“The next Marawi will be Marawi,” he told Southeast Asia Globe. “The residents and IDPs [internally displaced persons] remain seething with the government’s mishandling of reconstruction. This will not end well for the government. The appropriation of land for a large military base to provide security will only fuel resentment and insecurity. It is hard to imagine the government’s handling of this being much worse.”
Abuza was also scathing in his assessment of the Armed Forces of the Philippines’ unchecked devastation of the city, unleashing the full might of its artillery on both militant and moderate alike.
“My takeaway about the AFP is that they remain poorly trained and led,” he said. “They continue to use artillery as a counterterrorism tactic, which is why Marawi looked like Raqqa. They do this in central Mindanao all the time, knowing all too well that it will lead to civilian casualties. And they engaged in some looting in Marawi, which doesn’t help their public image.”
But for many of those who still rankle at the military’s excesses, the ongoing imposition of martial law across the entire Mindanao region makes any criticism of military rule untenable. Speaking to local media, University of the Philippines former law dean Pacifico Agabin said that Duterte’s decision to declare martial law gave the armed forces almost unlimited power over the people of Marawi.
“If the privilege of the writ of habeas corpus is suspended, you cannot hold public meetings and speak against the government. Complete silence,” he said. “You cannot travel to the area where there’s fighting. Freedom of movement can also be suspended in places which the military determines [as unsafe].”
Lininding argued that the military were using the cover of martial law to suppress the rights of the local people.
“Why is martial law still in place? The fighting was settled almost a year ago,” he said. “Who are the enemies? Are we the enemies? We know that they want to suppress us, to instil fear among the people so we will turn a blind eye to whatever they’re doing. Because of the martial law, we can do so little. We cannot protest, we can only do so much on social media.”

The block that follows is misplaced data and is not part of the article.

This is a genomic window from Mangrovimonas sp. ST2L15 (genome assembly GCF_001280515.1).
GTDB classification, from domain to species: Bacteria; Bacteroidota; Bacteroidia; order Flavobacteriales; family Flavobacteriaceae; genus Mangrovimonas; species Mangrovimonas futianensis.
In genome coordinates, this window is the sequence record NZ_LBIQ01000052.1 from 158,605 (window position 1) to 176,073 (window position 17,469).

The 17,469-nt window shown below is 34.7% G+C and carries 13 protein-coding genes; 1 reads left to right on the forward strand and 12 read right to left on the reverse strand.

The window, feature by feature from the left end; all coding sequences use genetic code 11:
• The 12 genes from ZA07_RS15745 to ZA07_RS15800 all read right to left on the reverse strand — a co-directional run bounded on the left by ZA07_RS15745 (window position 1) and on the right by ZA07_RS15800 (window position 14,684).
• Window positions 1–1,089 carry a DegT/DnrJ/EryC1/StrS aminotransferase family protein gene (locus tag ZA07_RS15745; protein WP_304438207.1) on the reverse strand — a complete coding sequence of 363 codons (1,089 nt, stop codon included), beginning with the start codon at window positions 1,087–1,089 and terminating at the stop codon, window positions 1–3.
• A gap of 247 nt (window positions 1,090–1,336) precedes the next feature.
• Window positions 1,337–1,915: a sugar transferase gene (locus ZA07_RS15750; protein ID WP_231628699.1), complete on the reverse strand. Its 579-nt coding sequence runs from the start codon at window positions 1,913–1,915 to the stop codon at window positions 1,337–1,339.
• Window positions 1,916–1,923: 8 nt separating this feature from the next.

Nor is it even clear how many innocent lives were lost during the street fighting, with initial reports of fewer than 300 Maute fighters slain rising to almost 1,000 when the fighting ended. With no reliable investigation into the number of dead, Lininding said, it was impossible to say just how many of the so-called terrorists killed in the assault had actually been members of Islamist groups.
“Until now, there is no clear data on how many civilians were killed at ground zero,” he said. “This is also a concern – some people are afraid to come forward and say, ‘My relative was lost in ground zero’ because the military might accuse their family or their loved ones of being Isis sympathisers or Isis members. We are being persecuted – and we can do so little.”
Perhaps most worrying is the perverse financial incentive that the outright war against Islamist terror – or Muslim independence – in Mindanao has created for the nation’s armed forces. Although the US has long supported the government’s counterterror operations in the Philippines’ restive south, the spectacle of a Philippine city under siege by Isis-linked militants has drawn increased financing for counterterror operations from as far afield as Singapore, Japan and Australia. Abuza said this surge in funding had created a moral hazard for a military already bloated by billions of dollars siphoned from international donors over the years – much of which was used mainly for personnel costs.
“They have no incentive to end the conflicts,” he said. “They are gravy trains. We need to ask very hard questions about corruption within the AFP. Where the hell did the Mautes and the Abu Sayyaf group get enough guns and ammunition for a five-month siege?”
It is a question the Duterte administration cannot afford to ignore. Pointing to a series of recent skirmishes between the military and remnants of the Maute group, Abuza said he believed the war for Mawari was far from over.
“Marawi has once again put the Philippines at the centre of counterterrorism in Southeast Asia. It is the only place that militants can actually hold territory,” he said, adding that it was not yet clear whether the Middle East-based Islamic State was prepared to declare a formal caliphate-linked territory within Southeast Asia. “But it is clear that the militants in the region want it declared. To that end, foreign fighters will continue to make their way into the southern Philippines.”